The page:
Tuesday, 30 November 2010
On this day...Irish writer Jonathan Swift was born in 1667. Much of Swift's childhood is unknown, save that he attended Trinity College, Dublin, before being forced to leave for England in 1688 on account of the Glorious Revolution. There, under the tutelage of Sir William Temple, Swift entered political negotiations with the King, before dissatisfaction, and the onset of Meniere's disease, led him to becoming a priest.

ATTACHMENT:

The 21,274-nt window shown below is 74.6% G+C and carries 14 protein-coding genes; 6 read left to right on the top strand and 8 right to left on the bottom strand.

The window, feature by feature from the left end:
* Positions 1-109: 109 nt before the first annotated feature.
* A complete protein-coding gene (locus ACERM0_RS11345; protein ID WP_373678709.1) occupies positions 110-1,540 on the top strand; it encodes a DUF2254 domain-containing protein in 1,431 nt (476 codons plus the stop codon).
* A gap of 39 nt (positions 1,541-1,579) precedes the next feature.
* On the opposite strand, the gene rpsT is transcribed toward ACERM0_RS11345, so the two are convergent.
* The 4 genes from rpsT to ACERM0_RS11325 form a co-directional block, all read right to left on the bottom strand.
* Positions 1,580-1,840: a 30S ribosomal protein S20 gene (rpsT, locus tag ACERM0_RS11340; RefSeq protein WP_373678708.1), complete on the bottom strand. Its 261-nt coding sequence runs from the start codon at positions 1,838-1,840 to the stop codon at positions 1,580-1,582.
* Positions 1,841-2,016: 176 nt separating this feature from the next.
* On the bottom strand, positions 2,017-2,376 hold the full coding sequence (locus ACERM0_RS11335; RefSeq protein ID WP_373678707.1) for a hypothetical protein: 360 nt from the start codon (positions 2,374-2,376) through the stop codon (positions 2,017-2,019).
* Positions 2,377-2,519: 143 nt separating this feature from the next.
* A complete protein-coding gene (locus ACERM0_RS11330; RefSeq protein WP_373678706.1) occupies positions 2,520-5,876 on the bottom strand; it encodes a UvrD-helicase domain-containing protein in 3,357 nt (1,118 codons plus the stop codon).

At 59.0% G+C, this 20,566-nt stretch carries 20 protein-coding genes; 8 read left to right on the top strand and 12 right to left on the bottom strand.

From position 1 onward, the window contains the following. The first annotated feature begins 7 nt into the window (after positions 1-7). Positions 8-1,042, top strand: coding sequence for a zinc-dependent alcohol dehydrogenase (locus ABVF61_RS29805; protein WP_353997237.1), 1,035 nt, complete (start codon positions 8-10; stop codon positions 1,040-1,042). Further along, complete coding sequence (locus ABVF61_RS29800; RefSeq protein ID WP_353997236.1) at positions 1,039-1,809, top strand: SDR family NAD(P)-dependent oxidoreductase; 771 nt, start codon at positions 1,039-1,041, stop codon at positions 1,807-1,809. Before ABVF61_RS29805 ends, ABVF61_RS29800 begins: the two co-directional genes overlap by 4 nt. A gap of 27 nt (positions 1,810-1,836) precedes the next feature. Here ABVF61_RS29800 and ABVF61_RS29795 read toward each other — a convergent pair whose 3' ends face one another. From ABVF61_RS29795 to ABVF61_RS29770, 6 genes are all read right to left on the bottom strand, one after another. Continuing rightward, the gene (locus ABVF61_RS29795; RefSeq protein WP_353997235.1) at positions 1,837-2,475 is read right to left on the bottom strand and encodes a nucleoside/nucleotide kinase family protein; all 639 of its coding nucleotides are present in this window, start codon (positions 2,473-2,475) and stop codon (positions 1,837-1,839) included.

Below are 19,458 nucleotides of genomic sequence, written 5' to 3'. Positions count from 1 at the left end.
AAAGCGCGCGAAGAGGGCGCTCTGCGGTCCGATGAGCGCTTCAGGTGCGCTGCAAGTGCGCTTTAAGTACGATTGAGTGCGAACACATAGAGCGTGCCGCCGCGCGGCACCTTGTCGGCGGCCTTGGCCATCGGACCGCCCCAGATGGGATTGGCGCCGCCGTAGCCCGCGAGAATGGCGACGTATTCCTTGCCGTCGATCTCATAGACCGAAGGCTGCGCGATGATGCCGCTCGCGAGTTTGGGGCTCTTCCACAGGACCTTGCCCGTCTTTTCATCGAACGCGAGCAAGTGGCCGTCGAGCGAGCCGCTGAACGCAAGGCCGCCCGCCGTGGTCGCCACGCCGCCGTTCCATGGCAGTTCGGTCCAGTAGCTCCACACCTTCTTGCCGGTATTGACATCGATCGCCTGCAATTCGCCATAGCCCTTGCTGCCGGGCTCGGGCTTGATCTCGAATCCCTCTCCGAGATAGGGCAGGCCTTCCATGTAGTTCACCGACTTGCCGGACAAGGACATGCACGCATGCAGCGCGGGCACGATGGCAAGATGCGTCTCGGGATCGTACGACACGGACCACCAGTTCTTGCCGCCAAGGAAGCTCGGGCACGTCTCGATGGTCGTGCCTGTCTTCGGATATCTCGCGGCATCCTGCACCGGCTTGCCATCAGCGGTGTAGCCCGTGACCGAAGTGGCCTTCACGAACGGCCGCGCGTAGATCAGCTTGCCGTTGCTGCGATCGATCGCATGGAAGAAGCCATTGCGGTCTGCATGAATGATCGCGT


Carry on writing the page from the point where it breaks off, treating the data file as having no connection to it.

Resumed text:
Come the 1700s, Swift was becoming increasingly active on both the political and literary scenes. He was part of the innner circle of the Tory government, acting as a mediator for Prime Minister Robert Harely, and writing several pamphlets, including 'The Conduct of the Allies'. Yet Swift is best known for his fictional works, and after forming friendships with the likes of Alexander Pope and John Arbuthnot, he became a core part of the Scriblerus Club. A writer of all genres, Swift was a prolific author, his prose works compiling fourteen volumes and his poetry a further 950+ pages. Swift's most famous work is 'Gulliver's Travels', but he is also known for 'A Tale of a Tub' and 'A Modest Proposal'. Swift died in 1745, at the age of 77.